"The experts then took this number and calculated the uncertainty factors," she wrote. "In this situation there were two. The first uncertainty factor was translating these results from rats to humans. The second uncertainty factor took into account sensitive populations. This includes the elderly, the sick, the immuno-compromised and children, amongst others.
"Uncertainty factors range from 5 to 10 percent," she wrote. "Given the dearth of data and an abundance of caution, both uncertainty factors were rated at 10 percent."
This, Tierney explained, changed the level that would cause death to 8.25 milligrams per kilogram of body weight.
LD50 figures, though, consider only death. They would tell officials nothing about what levels at which chemical exposure would cause other health effects, even serious ones. To address this, they changed the figure to 1 milligram per kilogram of body weight, which is equal to 1 part per million.
In his blog post, Denison took issue with two things that government officials did in putting together their number.
First, he wrote, the tenfold uncertainty factors should not have been applied to the LD50 value. In standard risk assessment, Denison wrote, those factors would instead be applied to something called the "no observable adverse effect level," or NOAEL, or, if that's not available, the Lowest Observable Adverse Effect, or LOAE.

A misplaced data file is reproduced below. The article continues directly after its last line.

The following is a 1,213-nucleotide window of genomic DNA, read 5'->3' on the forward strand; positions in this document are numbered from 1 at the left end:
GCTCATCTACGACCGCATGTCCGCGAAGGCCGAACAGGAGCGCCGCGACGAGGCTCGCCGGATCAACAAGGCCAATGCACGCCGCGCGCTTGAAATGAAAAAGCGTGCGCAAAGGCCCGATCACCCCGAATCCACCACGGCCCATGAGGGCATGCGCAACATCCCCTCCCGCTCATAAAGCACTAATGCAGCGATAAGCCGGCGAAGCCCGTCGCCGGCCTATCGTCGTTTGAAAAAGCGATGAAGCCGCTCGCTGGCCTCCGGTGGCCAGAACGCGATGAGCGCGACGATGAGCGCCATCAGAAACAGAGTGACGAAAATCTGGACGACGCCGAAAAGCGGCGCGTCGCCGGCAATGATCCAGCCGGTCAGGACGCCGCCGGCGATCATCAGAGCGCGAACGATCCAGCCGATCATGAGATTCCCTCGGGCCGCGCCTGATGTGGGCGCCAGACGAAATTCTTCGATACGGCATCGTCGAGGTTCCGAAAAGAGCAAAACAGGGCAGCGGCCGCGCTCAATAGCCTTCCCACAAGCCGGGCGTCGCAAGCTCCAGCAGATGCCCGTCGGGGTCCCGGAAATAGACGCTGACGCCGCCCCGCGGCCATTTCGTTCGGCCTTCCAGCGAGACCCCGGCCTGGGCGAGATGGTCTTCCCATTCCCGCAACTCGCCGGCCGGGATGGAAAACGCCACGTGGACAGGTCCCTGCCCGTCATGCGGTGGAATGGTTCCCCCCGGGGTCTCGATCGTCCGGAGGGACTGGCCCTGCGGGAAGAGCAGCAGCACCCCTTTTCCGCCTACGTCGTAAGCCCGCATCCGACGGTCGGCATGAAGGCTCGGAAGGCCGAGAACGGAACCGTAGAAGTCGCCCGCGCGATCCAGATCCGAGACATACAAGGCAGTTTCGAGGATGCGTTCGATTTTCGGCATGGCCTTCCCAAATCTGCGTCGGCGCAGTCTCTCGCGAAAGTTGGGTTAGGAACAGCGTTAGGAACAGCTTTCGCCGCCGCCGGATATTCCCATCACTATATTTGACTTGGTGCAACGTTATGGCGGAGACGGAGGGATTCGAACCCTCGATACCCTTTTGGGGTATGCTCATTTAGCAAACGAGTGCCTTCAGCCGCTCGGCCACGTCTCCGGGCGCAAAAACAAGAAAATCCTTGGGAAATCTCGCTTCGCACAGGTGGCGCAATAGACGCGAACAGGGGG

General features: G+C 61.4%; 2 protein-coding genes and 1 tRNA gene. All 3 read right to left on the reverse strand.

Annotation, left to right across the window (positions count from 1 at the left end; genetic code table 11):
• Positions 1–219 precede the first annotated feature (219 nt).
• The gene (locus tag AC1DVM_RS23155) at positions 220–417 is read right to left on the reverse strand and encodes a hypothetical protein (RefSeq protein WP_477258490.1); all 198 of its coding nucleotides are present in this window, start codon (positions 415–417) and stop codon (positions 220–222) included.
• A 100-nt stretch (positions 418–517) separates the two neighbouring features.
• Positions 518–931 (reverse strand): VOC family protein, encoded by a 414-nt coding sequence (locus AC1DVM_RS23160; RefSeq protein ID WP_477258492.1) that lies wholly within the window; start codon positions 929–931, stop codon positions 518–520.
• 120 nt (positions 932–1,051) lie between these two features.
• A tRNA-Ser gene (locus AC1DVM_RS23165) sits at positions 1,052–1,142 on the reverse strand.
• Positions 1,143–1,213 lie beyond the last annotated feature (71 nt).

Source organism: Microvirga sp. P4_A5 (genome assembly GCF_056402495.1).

"That is the dose at which no effect of a chemical exposure is observed," Denison wrote. "It doesn't take a risk assessor to recognize that the dose at which no effect is seen is going to typically be far, far lower than the dose that outright kills half of the exposed subjects."
Denison said that by using the LD50, they started out with the wrong value.
"No doubt they did so because the values they should have used -- the NOAEL or the LOAEL -- are not available for this chemical," Denison wrote. "But that's no excuse for not compensating for this major problem, at the very least through application of an additional large uncertainty factor."
Second, Denison wrote, officials assumed without any basis that any nonlethal effects of the chemical would occur at low doses that were at most 8.25-fold lower than the lethal dose that would kill half of the exposed subjects.
"This assumption can only have been pulled out of thin air," Denison wrote. "Put aside the convenience of selecting a factor that allowed a nice round number of 1 ppm to be set as the safe level.
"On what possible basis could it be assumed that the dose of the chemical that would, for example, be moderately toxic even in the short term to the liver or kidney, be only about one-eighth the dose that would kill someone outright in just 24 hours? Many health effects of chemicals occur at doses that are orders of magnitude lower than the lethal dose."
Denison concluded, "Now, let me be clear. I am not saying that the level of 1 ppm is unsafe.
"I am saying that we have no way of knowing whether or not it is safe. The data needed to make that assessment simply do not exist for this chemical."
Staff writers David Gutman and Rachel Molenda contributed to this report.
Reach Ken Ward Jr. at kw...@wvgazette.com or 304-348-1702.